Nextdoor has had near-constant reports of racial bias and outright bigotry on its network throughout its existence, because any sufficiently large social network inevitably leads to hateful people finding cohorts. Early reporting on Neighbors showed similar troubles. Between December 2018 and February 2019, Vice’s Motherboard reviewed more than 100 user-submitted posts on Neighbors and found “the majority of people reported as ‘suspicious’ were people of color.” Other similar studies of posts on Neighbors, Nextdoor, and Citizen all found the majority of posts about supposedly suspicious people were referring to people of color, and that’s not even getting into outright racist language being used liberally, like describing Black men walking up stairs as “gang members.”
Even if we take to heart the changes Ring has made and the company’s apparent eagerness to be a safe space, racists can be clever and come up with unique phrasing to avoid moderation, and that just leaves the core of Ring cameras and the Neighbors app: A public feed that can be monitored by police and a system for law enforcement to directly access a user base that might be a bit more eager to help out, given that they’ve joined the Neighbors app and may also own a Ring device. It’s easy to see why proponents like this sort of system, but it’s just as easy to see why organizations like the American Civil Liberties Union and the Electronic Frontier Foundation have come out against Ring specifically. It’s a system rife for misuse where Ring is likely going to be fighting a losing battle forever.
One last point to keep in mind is that more often than not, a product that is promising safety and security is either a) only offering the illusion of safety, and/or b) is promoting safety and security through stoking internal fears. We just spent four years hearing the president of the United States promoting the idea of security through persecuting “outsiders” and “others” (and generally anyone not white). Ring itself may not be doing that, but that feeling is at the core of issues found on social networks. Apps like Nextdoor and Neighbors aren’t the cause of racism, but especially in the case of Neighbors and Ring, they can act as a conduit between a racist feeling and the police.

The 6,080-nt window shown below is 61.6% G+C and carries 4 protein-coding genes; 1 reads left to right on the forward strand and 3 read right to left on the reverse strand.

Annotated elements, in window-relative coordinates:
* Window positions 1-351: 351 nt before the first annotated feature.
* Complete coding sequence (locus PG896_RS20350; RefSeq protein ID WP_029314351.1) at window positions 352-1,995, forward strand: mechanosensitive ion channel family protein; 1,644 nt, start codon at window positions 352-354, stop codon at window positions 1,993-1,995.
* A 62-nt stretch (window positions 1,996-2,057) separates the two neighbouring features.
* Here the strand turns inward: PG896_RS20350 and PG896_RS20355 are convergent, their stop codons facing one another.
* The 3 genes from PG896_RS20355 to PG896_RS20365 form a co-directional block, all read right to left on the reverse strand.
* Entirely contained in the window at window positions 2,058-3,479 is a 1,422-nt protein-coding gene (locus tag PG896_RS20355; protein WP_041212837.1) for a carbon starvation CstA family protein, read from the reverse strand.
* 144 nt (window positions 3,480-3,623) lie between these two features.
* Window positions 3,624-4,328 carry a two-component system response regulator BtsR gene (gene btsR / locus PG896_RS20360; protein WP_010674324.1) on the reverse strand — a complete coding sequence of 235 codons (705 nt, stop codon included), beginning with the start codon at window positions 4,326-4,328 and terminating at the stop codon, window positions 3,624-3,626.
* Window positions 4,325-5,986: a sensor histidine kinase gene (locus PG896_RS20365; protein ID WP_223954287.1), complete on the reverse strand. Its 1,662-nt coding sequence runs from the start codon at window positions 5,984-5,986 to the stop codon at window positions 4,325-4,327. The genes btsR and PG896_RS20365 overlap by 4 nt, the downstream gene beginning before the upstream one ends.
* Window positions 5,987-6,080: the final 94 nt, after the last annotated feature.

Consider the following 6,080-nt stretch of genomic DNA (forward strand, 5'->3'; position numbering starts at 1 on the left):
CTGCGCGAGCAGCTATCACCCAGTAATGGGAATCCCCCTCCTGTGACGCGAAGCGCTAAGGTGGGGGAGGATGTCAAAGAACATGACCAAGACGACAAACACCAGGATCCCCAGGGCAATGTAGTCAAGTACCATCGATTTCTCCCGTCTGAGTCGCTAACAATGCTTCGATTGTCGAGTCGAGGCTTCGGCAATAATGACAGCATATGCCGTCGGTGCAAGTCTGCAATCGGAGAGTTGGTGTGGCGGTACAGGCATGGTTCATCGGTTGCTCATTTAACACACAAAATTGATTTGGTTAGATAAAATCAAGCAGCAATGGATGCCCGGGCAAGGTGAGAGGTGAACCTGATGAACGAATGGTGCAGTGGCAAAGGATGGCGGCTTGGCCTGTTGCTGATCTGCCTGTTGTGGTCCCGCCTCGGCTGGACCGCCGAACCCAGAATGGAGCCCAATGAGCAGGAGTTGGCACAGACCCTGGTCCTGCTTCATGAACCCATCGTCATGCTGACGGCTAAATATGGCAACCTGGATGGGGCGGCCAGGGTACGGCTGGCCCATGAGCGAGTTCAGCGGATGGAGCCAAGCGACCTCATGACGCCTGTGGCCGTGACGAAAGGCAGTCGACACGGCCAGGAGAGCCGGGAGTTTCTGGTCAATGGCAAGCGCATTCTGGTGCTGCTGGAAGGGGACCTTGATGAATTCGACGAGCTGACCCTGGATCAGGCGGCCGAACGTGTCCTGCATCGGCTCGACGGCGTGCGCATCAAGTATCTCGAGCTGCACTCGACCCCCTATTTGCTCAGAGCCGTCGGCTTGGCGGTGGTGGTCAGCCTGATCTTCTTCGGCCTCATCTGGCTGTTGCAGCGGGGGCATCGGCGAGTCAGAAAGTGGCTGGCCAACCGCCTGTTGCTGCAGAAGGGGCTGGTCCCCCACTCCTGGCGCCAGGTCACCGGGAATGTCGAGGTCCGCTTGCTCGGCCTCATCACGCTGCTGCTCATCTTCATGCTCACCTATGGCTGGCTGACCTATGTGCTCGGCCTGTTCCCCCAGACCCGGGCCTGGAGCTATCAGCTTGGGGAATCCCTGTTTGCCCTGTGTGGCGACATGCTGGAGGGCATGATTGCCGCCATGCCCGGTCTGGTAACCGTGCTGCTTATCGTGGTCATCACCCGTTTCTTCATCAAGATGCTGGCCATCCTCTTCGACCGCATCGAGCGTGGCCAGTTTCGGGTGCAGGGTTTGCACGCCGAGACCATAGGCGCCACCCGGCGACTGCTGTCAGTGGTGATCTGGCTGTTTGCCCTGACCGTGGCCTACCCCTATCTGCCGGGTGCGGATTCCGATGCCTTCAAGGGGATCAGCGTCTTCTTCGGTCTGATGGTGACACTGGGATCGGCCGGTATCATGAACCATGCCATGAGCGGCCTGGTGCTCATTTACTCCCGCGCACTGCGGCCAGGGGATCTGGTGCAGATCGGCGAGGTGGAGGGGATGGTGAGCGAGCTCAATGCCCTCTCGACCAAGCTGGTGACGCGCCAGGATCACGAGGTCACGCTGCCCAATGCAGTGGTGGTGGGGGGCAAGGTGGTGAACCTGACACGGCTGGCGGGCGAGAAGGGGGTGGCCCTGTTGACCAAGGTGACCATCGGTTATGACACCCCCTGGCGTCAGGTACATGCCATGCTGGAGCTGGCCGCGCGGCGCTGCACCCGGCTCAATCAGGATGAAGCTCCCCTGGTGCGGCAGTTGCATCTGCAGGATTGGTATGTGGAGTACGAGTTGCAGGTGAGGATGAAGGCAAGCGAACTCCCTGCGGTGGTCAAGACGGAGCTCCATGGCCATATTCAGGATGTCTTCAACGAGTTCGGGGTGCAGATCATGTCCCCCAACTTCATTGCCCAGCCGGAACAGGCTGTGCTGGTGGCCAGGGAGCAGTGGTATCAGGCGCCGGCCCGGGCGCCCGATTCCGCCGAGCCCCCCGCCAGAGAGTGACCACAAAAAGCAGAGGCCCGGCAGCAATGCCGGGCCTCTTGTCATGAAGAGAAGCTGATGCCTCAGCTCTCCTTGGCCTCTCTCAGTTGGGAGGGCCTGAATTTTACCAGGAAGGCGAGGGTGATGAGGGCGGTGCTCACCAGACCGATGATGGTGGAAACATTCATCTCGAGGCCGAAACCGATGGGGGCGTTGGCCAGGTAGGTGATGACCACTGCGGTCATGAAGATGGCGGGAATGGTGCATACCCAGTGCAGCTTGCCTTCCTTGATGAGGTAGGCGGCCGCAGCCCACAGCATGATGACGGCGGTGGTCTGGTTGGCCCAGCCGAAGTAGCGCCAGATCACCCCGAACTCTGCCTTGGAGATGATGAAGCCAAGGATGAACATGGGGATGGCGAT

This is a very dangerous connection and made worse by reporting questioning the effectiveness around Ring’s core mission: Making neighborhoods safer. In early 2020, NBC News checked in with 40 police departments around the country and found 13 “had made zero arrests as a result of Ring footage.” As noted earlier, smart security systems are more often found in wealthier neighborhoods where crime is already pretty low anyway, but it certainly stands in stark contrast to reports that police used Ring cameras as part of surveillance against the largely peaceful Black Lives Matter protests over the summer.
One can only wonder what a Black nurse from Queens might think of where her invention is now. How far the technology has advanced, and how it serves to exacerbate and encourage the systemic racism so many people of her time fought to end during the Civil Rights Movement.
This srticle was first published on Digital Trends